Nominal vs. Nominal
Part 2: Visualisation (clustered bar-chart)
On the previous page we got the first impression of the data using a cross table. On this page we'll see how we can visualise those results.
Two possible diagrams could be used, depending on your situation. If you have a clear dependent and independent variable, then a so-called clustered bar-chart might be useful, if not then a spine plot could be a good choice.
An independent variable vs. dependent variable is if you think one variable might influence the other, but not the other way around. Gender is often a good example of an independent variable, since your gender will not likely change depending on something else (unless you're doing biology and are using chromosones which determine the gender of a baby). In the example used, the gender might influence the marital status, while the marital status will not influence the gender. I would therefor use a clustered bar-chart (also known as a multiple bar-chart) for the example as shown in Figure 1.
Figure 1. Results of gender vs marital status.
Click here to see how you can create a clustered bar-chart ...
Excel file: VI - Bar Chart - Clustered.xlsm
Note that in the example the column totals add up to 100% each, which makes it easy to compare the results between the two genders. Depending on your results you might prefer to set each row as 100% or even based on the grand total.
We can notice the same things as we saw with the cross table; it seems that most percentages are similar with the biggest difference between Male and Female at married and widowed.
In the report I recommend using a ‘Introduce – Show – Tell’ approach. So when reporting this graph, it could be for example like this:
Often we hear that woman are more likely to be widowed. To see if there is a relation between gender and marital status, we asked people about their marital status and gender. Figure 1 shows the results of the survey.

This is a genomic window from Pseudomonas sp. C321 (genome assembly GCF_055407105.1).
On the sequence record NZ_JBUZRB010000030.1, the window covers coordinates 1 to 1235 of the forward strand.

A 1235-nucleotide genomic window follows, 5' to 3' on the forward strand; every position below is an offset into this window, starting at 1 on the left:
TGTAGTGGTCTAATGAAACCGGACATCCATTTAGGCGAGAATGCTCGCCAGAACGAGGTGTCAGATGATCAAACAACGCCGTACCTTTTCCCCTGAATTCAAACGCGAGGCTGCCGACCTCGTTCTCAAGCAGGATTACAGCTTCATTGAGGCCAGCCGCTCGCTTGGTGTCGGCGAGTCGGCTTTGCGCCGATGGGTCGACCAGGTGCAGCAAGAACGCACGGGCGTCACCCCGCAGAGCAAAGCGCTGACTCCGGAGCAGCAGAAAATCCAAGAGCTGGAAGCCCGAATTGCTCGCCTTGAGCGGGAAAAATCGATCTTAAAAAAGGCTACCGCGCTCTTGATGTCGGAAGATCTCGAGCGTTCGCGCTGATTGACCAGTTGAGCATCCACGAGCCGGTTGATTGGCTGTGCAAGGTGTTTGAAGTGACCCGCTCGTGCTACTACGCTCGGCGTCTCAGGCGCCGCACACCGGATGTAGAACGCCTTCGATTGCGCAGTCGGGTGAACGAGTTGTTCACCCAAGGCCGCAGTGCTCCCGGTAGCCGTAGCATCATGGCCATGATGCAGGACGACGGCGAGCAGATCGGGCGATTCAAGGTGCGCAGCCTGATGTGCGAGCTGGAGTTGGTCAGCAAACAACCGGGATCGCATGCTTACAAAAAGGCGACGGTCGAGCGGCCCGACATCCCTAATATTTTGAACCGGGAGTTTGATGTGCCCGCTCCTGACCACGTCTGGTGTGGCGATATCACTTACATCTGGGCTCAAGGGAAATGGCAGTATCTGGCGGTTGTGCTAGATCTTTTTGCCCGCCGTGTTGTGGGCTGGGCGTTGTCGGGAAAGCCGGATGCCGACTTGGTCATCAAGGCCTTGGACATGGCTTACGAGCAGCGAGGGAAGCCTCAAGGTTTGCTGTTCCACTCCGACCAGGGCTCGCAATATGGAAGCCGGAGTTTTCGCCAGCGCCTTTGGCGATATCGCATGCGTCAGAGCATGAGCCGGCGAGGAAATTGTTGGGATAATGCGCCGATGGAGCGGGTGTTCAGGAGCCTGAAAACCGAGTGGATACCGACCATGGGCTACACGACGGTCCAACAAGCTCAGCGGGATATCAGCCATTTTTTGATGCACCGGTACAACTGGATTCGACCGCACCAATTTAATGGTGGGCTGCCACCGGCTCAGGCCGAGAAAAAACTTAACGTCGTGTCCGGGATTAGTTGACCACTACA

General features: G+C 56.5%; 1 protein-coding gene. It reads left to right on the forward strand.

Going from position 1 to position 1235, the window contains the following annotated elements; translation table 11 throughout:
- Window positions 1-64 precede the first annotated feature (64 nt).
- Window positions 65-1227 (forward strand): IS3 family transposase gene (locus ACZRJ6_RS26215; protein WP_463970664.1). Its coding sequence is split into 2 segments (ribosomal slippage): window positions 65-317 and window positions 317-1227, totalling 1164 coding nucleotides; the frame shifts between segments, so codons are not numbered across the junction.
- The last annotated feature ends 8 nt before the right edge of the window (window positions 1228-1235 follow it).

As can be seen Figure 1 married is still by far the modal category for both males and females. The differences between males and females seem to be small (almost none for divorced), except for widowed where there are relatively many females.
The big question is if the sample shows sufficient evidence that the differences found might also appear in the population. This will be discussed on the next page.
In case you do not have a clear independent and dependent variable, a spine plot might be preferred as the one shown below.
Click here to see how to create a spineplot...
It might take some time, but it is possible to create a spine plot with Excel, as shown in the video below.
Excel file: VI - Spine Plot.xlsm
with SPSS (not possible)
Unfortunately I am not familiar with a way to create a spine plot in SPSS using the GUI. It might be possible by using some syntax (linking perhaps to R), but that goes beyond the scope of this course. I'd suggest using MS Excel instead.
There is a macro from Wheeler that should make it possible: https://andrewpwheeler.com/2013/04/21/spineplots-in-spss/ , but I have not tested this myself.
The naming of this diagram is unfortunately not very clear. I use the term 'spine plot' as a special case of a Mosaic Plot. Mosaic Plots are often attributed to Hartigan and Kleiner (for example by Friendly (2002, p. 90)). Earlier versions are actually known, for example Walker (1874, p. PI XX). Hartigan and Kleiner (1981) start their paper with a Mosaic Plot for a cross table, but end it with showing Mosaic Plots for multiple dimension cross tables.
A Marimekko Chart is simply an alternative name for the Mosaic Plot, although according to Wikipedia "mosaic plots can be colored and shaded according to deviations from independence, whereas Marimekko charts are colored according to the category levels" (Wikipedia, 2022).
The term 'Spine Plot' itself is often attributed to Hummel, but I've been unable to hunt down his original article: Linked bar charts: Analysing categorical data graphically. Computational Statistics 11: 23–33.
Two nominal variables